Both the proposed sites are in the green belt of Kent, beside Areas of Outstanding Natural Beauty. If a lorry park is allowed on either site they will be a visible blot on the landscape from many aspects, especially when viewed from the escarpment in the nearby ANOB. Despite recent claims that the Government is supporting schemes to safeguard British agricultural land from being purchased for other uses and keeping it in food production, this proposal will destroy 150 acres of prime arable land. The diverse flora and fauna currently present will be sacrificed forever. Depending which site is chosen a lake, waterways and mature vegetation will be removed. We understand from local residents that there are bats and newts – amongst other potential endangered species on site. Expert help from ecologists is being sought and we understand the Highways England are now monitoring air quality.

• The World Heath Authority & the British Medical Council have linked Diesel imitations to 28.000 (twenty eight thousand) premature deaths in the UK each year. The UK government accept these findings.
• Diesel HGV traffic produces the largest amount of emissions of Nitrogen Dioxide and particulate matter 2.5, that are extremely harmful to public health.
• Particulate 2.5 which are produced by diesel engines are so small that the human lung cannot filter them and thus they go straight into the blood stream. These particulates are directly linked to cancers, heart disease and lung disease, which all medical bodies accept cause premature death to thousands of people each year in the UK. There is no safe limit to these particulates entering the human body.
• Having one enormous lorry park as proposed in option 1, of 3500-5000 HGV with their diesel engines would increase significantly over and above the current emissions from the traffic using M20. The health and safety hazards caused by this proposed site would greatly increase the risk to the village communities of Sellindge, Stanford and Westenhanger and without doubt, cause the premature death of its residents.
• These pollutants cause most harm to the young and elderly. Sellindge has both a primary school and a substantial elderly demographic population.
• Under Article 2 of the European Convention of Human rights, public authorities should consider your right to life when making decisions that might put you in danger or which affect your life expectancy.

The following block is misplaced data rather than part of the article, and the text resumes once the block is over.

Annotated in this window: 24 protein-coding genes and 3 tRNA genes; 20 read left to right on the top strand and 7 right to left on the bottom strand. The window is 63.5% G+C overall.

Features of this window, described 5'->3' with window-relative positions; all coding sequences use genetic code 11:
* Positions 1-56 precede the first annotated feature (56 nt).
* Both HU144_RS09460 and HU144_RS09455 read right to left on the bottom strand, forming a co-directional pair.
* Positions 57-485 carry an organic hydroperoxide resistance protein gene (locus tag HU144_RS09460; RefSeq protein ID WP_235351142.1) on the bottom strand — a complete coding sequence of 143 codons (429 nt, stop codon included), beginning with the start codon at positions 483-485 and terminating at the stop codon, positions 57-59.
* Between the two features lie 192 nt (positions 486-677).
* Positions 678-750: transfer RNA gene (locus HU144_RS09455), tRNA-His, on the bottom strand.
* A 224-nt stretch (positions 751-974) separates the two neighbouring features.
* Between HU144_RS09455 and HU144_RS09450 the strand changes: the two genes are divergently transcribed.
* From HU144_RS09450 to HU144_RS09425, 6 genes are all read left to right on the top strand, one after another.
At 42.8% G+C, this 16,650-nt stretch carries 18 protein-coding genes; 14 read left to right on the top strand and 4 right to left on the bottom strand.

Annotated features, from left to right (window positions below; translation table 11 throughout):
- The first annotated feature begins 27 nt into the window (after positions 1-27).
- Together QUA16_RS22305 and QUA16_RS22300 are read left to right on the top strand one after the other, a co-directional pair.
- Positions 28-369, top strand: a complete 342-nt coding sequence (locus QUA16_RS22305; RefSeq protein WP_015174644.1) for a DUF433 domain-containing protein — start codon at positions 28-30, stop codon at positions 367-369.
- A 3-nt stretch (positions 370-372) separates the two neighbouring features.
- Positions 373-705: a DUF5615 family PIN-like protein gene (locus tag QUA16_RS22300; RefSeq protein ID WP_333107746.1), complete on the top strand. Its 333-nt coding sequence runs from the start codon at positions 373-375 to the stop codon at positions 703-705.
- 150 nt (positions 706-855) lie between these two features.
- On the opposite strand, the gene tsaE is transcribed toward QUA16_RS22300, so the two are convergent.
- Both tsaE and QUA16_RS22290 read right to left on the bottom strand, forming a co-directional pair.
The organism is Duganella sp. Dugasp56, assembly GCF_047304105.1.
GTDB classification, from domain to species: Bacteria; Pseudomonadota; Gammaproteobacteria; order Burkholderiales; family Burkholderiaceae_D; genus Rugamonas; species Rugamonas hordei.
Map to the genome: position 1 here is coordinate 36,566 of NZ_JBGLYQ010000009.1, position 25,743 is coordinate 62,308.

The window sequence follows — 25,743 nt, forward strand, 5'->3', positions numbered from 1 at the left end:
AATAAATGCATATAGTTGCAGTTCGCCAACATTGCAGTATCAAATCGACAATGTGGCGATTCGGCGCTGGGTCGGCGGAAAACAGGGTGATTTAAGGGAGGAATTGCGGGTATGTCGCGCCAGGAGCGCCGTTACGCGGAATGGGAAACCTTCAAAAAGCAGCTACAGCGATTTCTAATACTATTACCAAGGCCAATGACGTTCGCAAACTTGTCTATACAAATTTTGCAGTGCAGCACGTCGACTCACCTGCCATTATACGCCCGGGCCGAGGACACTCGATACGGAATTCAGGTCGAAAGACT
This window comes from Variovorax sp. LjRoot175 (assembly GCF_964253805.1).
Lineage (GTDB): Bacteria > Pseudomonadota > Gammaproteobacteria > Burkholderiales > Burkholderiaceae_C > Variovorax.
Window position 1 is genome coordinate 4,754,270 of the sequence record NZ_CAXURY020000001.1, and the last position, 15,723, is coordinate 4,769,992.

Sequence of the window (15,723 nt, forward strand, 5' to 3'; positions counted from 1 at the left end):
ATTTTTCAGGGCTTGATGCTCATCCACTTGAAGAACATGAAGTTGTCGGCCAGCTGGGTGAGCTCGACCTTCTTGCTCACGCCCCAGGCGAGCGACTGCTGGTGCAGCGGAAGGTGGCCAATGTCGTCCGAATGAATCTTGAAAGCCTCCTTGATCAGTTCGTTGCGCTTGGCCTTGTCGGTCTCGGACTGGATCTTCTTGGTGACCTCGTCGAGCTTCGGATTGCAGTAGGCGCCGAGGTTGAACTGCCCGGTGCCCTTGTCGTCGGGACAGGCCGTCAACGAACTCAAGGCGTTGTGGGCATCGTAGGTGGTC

• Clearly having 3500-5000 HGV next to three village residential communities, producing pollutants linked to 28000 premature deaths in the UK, is going to effect the health and life expectancy of the local community.
• This size proposed Lorry Park would be in breach of Article 2 of the European Convention on Human Rights, “Right to Life”.
Human rights legislation:
Article 2 of the Human Rights Act requires the government and local authorities to protect human life. This means that nobody – including the government – can try to end your life. It also means that you have the right to be protected if your life is at risk. Similarly, public authorities should consider your right to life when making decisions that might put you in danger or which affect your life expectancy.

Article 1 of the Human Rights Act (The protection of property) gives every person the right to peaceful enjoyment of their possessions. This imposes an obligation on the State not to: Interfere with peaceful enjoyment of property; Deprive a person of their possessions; or Subject a person’s possession to control.
Direct stakeholders:-
Stanford, Sellindge, Lympne Parish Council (and others?)
Freight Transport Association
Kent County Council
Highways England
Damian Collins MP
Highways England
Shepway District Council
Road Haulage Association
Residents of Stanford North and South, Sellindge, Lympne, and surrounding communities
UK Government
Fire Service